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The Highest Peak of Divine Truth

by Stephen Davey Scripture Reference: Romans 11:33–36

It is impossible with our finite minds to fully grasp the mind and ways of God. But the Bible makes this much very clear: Who God is and what He has done—and is doing—demands that we give Him all glory, forever.


The apostle Paul has spent eleven chapters on the Christian’s beliefs; now he is ready to begin writing about the Christian’s behavior. He is going to move from principles to practices. But first, we need to sail back, one more time, into Romans 11 and the last few verses.

It is as if Paul has climbed a mountain range so far. He has scaled one doctrinal challenge after another; but now he has made it to the highest peak of divine truth, and it seems like he just wants to take it all in. 

He cannot move on just yet; he has seen the guilt of mankind and the grace of God; he has witnessed the corruption of society and the compassion of the Savior. Paul just seems a bit overwhelmed with the grace and power and justice and sovereignty and love and mercy of God.

So, Paul will end this major section of inspired Scripture with a burst of joy and a grand doxology of praise.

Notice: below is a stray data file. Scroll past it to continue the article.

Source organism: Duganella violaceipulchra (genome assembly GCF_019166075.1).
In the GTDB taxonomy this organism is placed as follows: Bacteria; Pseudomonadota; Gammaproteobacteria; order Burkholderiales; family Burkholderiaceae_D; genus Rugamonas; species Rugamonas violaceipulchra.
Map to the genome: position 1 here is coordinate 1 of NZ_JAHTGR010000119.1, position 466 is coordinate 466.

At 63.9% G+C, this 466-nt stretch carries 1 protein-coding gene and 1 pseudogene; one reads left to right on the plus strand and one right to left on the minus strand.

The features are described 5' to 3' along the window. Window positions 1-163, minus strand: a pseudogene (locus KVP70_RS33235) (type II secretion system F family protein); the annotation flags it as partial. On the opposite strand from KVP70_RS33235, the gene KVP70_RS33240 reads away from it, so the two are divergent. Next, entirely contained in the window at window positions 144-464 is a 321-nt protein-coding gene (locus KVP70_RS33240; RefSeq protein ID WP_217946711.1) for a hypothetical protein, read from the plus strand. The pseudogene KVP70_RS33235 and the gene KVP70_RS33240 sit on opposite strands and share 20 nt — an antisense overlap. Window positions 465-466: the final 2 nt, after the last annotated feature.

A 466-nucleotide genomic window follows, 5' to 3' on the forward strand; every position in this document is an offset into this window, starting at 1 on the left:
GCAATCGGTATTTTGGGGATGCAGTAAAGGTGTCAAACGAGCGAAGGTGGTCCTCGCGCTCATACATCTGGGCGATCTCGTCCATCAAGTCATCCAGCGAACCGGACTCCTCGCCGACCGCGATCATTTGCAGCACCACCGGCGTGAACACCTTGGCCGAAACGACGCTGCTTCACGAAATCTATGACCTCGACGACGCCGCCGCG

The first thing Paul celebrates about God is this: When it comes to the wisdom of God, it is immeasurable. Paul writes in verse 33, “Oh, the depth of the riches and wisdom and knowledge of God!”

His divine knowledge is comprehensive. God knows everything there is to know, and He has always known it. Has it ever occurred to you that nothing has ever occurred to God? God has never learned anything—He has always known everything.

Paul cries down from the mountain peak of inspiration—down to where you and I are muddling through the shadows—and he says, “Take courage!” While you cannot measure the depth of God’s wisdom, you can be sure He knows everything about you—where you live, where you work, who you are married to, and everything about your children. He is never surprised. And you will never be abandoned.

Second, Paul effectively celebrates this thought: When it comes to the decisions of God, they are unsearchable. Paul writes in verse 33, “How unsearchable are his judgments!”

The word for “judgments” (krima) generally stands for judicial verdicts or decrees of God. Paul says they are unsearchable. This is another way of saying there is no way you can fully figure out the decision-making process of God.

We are bound by time; He is boundless in eternity. We are like spiritual kindergartners, trying to spell out the mystery of God with alphabet blocks—and we are missing some of the letters.